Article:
Do Treatments for an Enlarged Prostate Cause Erectile Dysfunction?

The quick answer to this question is “yes, but not always.” BPH can be treated with either medications or a variety of medical procedures, including minimally invasive and invasive surgeries. Most of the members in each of these categories can contribute to or cause erectile dysfunction to some degree.

Which Medications for an Enlarged Prostate Cause Erectile Dysfunction?

The five categories of medications used for an enlarged prostate include alpha-blockers, 5-alpha reductase inhibitors, combination medication (Jalyn), anticholinergics, and the phosphodiesterase 5 inhibitor tadalafil. The latter drug, tadalafil, was originally developed to treat erectile dysfunction, therefore it’s one drug you can check off your list as a cause of impotence.

Here’s how the rest of the medications fare with erectile function:

Alpha-blockers. Alpha-blockers generally are not one of the causes of erectile dysfunction. In fact, some studies suggest use of alpha-blockers may actually improve erectile function. For example, in one small study, some of the men reported a 100 percent improvement in erectile dysfunction after taking the alpha-blocker Cardura for two years. In another study, 53 men with BPH took the alpha-blocker doxazosin for six weeks. Some men had erectile dysfunction and others did not. The men who had erectile dysfunction had improved urinary tract symptoms and erectile function, while the men who did not have erectile dysfunction experienced even better improvement in urinary symptoms.

However, at least one study has shown that use of tamsulosin (Flomax) may cause erectile dysfunction. In a 12-week study, 177 men who had benign prostatic hyperplasia with lower urinary tract symptoms were given tamsulosin. Although the incidence of erectile dysfunction was small, it was not negligible and was more apt to occur in men who had a smaller prostate and fewer lower urinary tract symptoms.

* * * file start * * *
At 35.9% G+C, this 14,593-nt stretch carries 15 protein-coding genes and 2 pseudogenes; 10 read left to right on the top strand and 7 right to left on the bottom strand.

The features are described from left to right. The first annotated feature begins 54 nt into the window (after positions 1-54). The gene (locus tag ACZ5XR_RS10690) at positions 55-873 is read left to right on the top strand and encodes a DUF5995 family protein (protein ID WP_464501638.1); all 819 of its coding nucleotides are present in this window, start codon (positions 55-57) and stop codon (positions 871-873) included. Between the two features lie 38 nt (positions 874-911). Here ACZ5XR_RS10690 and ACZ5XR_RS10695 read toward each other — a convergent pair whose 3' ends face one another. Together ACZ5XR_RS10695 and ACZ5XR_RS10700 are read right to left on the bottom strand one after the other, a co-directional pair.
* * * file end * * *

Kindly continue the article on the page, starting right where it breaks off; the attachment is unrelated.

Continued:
5-alpha reductase inhibitors. The two main drugs in this category are dutasteride (Avodart) and finasteride (Proscar). Men who take these drugs typically do not notice any improvement in BPH symptoms for several months, so the impact of side effects also occurs later. A literature review published in the Journal of Sexual Medicine explored the effect of 5-alpha reductase inhibitors on erectile dysfunction. The investigators reported that sexual side effects were found in 2.1 percent to 38 percent of clinical trials and that erectile dysfunction was the most common side effect. The authors attributed the development of erectile dysfunction to a decrease in nitric oxide activity related to a decline in dihydrotestosterone (DHT) levels.

On April 11, 2012, the Food and Drug Administration (FDA) announced that because research suggested use of finasteride was linked to various sexual side effects, manufacturers of finasteride 5 mg (Proscar) and finasteride 1 mg (Propecia, for hair loss) had to add warnings to their labels.

The new changes were in addition to another modification made in 2011, when makers of finasteride added a warning that the drug might cause erectile dysfunction after men stopped using it. The additional warnings include libido disorders, ejaculation disorders, and orgasms disorders after discontinuing Propecia; reduced libido after stopping Proscar; and male infertility and/or poor semen quality that improved after stopping either drug.